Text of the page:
-Specialist in numerical groundwater modeling
-20 years of groundwater modeling experience for consulting projects ranging from industrial sites in Northeastern U.S., Western Canada, Brazil and Japan; open pit mines in Canada, South America and the U.S.; and underground mines in Canada, from 1996 to present.
-First-hand experience developing models of both flow and transport, saturated and unsaturated media, porous media and fractured bedrock, from 1986 to present.
-Senior review of model development, calibration and prediction from 2007 to present
Industry Expertise (3)
Areas of Expertise (4)
Princeton University : Ph.D., Civil Engineering
Stanford University : B.S., Applied Earth Sciences
- Flo Solutions
- Klohn Crippen Berger
- Vanderbilt University
A systematic hydrogeologic site characterization has been completed in a fractured rock flow system, with the objective of identifying contaminant migration and fate pathways from a historical release of 1,1,1-trichloroethane (TCA). The study integrated hydrogeologic analysis techniques such as borehole geophysical logging, pumping test analysis, and hydrochemical facies analysis to study the impact of a dense nonaqueous phase liquid (DNAPL) in a sparsely fractured crystalline bedrock. The assessment methodology can be divided into two parts: (1) characterization of the source area, where DNAPL is acting as a residual source of TCA, and (2) characterization of the downgradient plume. Reduction in DNAPL mass in the source area has resulted in significant and sustained reductions in downgradient concentrations, suggesting that remediation of fractured crystalline bedrock contaminated with DNAPL is possible and not “technically infeasible.”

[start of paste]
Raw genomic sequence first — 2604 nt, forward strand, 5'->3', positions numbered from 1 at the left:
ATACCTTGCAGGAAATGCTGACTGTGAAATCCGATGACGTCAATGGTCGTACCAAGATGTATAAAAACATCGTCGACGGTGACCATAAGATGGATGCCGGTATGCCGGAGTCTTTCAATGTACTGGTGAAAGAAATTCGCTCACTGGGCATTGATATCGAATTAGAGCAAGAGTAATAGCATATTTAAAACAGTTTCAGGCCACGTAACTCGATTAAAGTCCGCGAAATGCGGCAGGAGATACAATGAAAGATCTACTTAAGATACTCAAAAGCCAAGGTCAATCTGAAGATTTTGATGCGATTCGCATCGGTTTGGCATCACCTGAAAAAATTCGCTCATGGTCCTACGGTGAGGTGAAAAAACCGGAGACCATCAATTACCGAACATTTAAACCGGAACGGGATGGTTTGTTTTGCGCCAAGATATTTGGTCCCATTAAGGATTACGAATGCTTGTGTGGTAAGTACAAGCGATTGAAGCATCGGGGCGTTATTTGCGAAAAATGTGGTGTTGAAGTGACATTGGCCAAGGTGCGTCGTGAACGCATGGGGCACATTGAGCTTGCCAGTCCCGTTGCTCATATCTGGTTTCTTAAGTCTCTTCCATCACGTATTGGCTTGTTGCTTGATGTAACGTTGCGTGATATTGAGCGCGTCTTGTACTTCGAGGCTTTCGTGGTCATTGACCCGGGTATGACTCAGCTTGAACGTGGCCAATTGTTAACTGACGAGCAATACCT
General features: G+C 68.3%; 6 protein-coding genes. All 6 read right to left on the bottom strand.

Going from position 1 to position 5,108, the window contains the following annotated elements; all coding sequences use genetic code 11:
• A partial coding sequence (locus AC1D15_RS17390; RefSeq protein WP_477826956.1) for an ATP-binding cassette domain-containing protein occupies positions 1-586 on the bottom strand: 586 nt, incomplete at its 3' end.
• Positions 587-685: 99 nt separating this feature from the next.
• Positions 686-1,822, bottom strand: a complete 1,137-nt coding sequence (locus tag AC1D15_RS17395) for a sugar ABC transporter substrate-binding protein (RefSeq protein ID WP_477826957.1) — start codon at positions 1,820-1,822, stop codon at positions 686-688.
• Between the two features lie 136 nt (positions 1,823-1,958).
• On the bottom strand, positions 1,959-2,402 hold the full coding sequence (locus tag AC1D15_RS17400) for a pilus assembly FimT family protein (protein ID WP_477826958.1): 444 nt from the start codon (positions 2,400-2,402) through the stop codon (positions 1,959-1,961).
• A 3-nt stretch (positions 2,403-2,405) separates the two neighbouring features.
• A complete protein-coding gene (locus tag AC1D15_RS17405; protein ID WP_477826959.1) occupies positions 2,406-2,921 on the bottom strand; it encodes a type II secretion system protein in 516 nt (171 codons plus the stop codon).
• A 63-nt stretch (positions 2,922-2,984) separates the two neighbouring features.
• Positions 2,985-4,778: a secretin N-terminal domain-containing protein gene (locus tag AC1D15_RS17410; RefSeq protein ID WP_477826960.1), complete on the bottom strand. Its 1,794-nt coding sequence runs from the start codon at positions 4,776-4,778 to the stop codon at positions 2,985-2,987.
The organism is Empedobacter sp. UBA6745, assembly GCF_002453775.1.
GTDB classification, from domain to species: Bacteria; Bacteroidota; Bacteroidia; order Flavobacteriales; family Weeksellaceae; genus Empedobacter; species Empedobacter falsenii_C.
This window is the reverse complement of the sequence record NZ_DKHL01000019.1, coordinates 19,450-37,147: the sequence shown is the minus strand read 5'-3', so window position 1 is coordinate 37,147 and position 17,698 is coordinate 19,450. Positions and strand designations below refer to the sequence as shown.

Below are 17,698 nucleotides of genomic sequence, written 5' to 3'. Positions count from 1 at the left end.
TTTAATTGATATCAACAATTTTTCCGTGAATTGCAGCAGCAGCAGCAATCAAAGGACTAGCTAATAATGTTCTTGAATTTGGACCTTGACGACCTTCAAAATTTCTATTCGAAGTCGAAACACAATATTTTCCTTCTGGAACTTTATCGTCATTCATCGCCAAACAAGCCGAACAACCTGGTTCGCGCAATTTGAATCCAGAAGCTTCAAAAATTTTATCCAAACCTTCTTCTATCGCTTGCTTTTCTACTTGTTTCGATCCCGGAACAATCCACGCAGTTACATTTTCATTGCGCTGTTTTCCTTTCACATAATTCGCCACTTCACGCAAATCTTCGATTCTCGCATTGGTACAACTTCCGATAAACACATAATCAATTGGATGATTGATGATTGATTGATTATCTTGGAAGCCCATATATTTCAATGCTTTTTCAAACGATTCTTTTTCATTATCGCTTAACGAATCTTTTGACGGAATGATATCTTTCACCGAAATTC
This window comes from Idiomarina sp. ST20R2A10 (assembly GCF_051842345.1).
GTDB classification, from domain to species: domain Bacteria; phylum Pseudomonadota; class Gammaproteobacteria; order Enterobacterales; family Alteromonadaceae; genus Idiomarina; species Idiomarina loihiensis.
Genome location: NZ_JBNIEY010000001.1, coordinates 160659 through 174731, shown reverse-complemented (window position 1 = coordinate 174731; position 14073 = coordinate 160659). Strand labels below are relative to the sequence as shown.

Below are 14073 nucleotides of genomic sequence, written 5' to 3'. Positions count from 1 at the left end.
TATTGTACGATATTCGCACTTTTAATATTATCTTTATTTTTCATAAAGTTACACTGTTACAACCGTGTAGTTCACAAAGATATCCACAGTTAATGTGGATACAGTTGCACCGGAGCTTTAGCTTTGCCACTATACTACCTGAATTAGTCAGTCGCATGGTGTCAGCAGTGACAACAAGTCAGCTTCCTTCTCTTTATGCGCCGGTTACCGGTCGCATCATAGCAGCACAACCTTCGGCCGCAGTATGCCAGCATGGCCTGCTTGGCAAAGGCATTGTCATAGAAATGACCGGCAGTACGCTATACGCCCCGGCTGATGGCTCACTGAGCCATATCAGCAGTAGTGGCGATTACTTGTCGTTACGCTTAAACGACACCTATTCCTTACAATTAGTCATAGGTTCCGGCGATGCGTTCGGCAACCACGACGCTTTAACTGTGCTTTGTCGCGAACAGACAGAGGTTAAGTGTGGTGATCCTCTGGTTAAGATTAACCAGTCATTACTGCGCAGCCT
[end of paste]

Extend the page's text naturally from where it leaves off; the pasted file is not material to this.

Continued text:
A laboratory study was conducted to evaluate the validity of equilibrium assumptions for steady-state vapor-phase transport in homogenous, well-packed porous media in the presence of water infiltration. A volatile, slightly water-soluble compound, trichlorethylene (TCE) was chosen for the experiments. The movement of the compound was from a reservoir of solute dissolved in water, through a tension saturated zone and overlying unsaturated zone, to the soil surface. The experimental data and modeling results suggest that numerical models based on the assumption of thermodynamic equilibrium between the liquid- and gas-phase concentrations are inappropriate to describe this system. A model that assumes thermodynamic equilibrium between phases and uniform infiltration velocities predicts negligible gas-phase flux at any of the infiltration rates applied to our sand columns. We have observed fluxes ranging from 0.0464 μg h−1 cm−2 for an infiltration rate of 0.210 cm−1 to 0.006 μg h−1 cm−2 for an...